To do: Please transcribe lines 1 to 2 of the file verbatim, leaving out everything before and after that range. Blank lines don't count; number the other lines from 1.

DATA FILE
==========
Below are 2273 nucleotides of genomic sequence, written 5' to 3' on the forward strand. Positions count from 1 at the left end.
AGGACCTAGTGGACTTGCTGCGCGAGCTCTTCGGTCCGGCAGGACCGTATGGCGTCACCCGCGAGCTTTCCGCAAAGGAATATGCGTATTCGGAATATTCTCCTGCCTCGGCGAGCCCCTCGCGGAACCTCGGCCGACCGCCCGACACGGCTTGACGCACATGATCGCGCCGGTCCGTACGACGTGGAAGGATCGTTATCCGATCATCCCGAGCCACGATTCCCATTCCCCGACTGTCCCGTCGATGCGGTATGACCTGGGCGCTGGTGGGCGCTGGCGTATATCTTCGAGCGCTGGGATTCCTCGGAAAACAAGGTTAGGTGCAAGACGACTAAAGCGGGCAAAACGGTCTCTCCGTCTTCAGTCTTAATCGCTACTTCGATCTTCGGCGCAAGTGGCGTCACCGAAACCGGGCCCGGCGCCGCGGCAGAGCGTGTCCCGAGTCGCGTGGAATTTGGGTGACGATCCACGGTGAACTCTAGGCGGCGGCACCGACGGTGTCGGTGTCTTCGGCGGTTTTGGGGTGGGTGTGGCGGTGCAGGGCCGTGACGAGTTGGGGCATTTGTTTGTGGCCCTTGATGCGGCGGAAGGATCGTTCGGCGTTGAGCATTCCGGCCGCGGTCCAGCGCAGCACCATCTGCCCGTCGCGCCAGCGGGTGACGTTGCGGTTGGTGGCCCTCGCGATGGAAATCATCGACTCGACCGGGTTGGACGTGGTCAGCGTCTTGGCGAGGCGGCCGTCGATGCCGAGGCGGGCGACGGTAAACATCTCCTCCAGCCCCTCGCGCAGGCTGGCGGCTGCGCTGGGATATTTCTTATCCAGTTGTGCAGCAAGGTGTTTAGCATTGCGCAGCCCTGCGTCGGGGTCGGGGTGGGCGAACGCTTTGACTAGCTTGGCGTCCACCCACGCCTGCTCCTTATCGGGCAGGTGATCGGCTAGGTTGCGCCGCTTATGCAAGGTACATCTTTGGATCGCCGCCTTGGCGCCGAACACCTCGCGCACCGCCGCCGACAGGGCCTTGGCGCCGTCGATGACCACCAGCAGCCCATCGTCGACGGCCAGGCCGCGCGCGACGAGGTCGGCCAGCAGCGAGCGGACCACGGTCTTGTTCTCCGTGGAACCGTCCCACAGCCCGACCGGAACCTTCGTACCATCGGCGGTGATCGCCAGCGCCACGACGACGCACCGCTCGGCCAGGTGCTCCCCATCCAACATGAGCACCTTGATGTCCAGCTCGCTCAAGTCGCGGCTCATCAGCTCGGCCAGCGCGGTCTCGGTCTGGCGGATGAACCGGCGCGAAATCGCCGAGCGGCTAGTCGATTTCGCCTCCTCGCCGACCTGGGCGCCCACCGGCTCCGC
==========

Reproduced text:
Below are 2273 nucleotides of genomic sequence, written 5' to 3' on the forward strand. Positions count from 1 at the left end.
AGGACCTAGTGGACTTGCTGCGCGAGCTCTTCGGTCCGGCAGGACCGTATGGCGTCACCCGCGAGCTTTCCGCAAAGGAATATGCGTATTCGGAATATTCTCCTGCCTCGGCGAGCCCCTCGCGGAACCTCGGCCGACCGCCCGACACGGCTTGACGCACATGATCGCGCCGGTCCGTACGACGTGGAAGGATCGTTATCCGATCATCCCGAGCCACGATTCCCATTCCCCGACTGTCCCGTCGATGCGGTATGACCTGGGCGCTGGTGGGCGCTGGCGTATATCTTCGAGCGCTGGGATTCCTCGGAAAACAAGGTTAGGTGCAAGACGACTAAAGCGGGCAAAACGGTCTCTCCGTCTTCAGTCTTAATCGCTACTTCGATCTTCGGCGCAAGTGGCGTCACCGAAACCGGGCCCGGCGCCGCGGCAGAGCGTGTCCCGAGTCGCGTGGAATTTGGGTGACGATCCACGGTGAACTCTAGGCGGCGGCACCGACGGTGTCGGTGTCTTCGGCGGTTTTGGGGTGGGTGTGGCGGTGCAGGGCCGTGACGAGTTGGGGCATTTGTTTGTGGCCCTTGATGCGGCGGAAGGATCGTTCGGCGTTGAGCATTCCGGCCGCGGTCCAGCGCAGCACCATCTGCCCGTCGCGCCAGCGGGTGACGTTGCGGTTGGTGGCCCTCGCGATGGAAATCATCGACTCGACCGGGTTGGACGTGGTCAGCGTCTTGGCGAGGCGGCCGTCGATGCCGAGGCGGGCGACGGTAAACATCTCCTCCAGCCCCTCGCGCAGGCTGGCGGCTGCGCTGGGATATTTCTTATCCAGTTGTGCAGCAAGGTGTTTAGCATTGCGCAGCCCTGCGTCGGGGTCGGGGTGGGCGAACGCTTTGACTAGCTTGGCGTCCACCCACGCCTGCTCCTTATCGGGCAGGTGATCGGCTAGGTTGCGCCGCTTATGCAAGGTACATCTTTGGATCGCCGCCTTGGCGCCGAACACCTCGCGCACCGCCGCCGACAGGGCCTTGGCGCCGTCGATGACCACCAGCAGCCCATCGTCGACGGCCAGGCCGCGCGCGACGAGGTCGGCCAGCAGCGAGCGGACCACGGTCTTGTTCTCCGTGGAACCGTCCCACAGCCCGACCGGAACCTTCGTACCATCGGCGGTGATCGCCAGCGCCACGACGACGCACCGCTCGGCCAGGTGCTCCCCATCCAACATGAGCACCTTGATGTCCAGCTCGCTCAAGTCGCGGCTCATCAGCTCGGCCAGCGCGGTCTCGGTCTGGCGGATGAACCGGCGCGAAATCGCCGAGCGGCTAGTCGATTTCGCCTCCTCGCCGACCTGGGCGCCCACCGGCTCCGC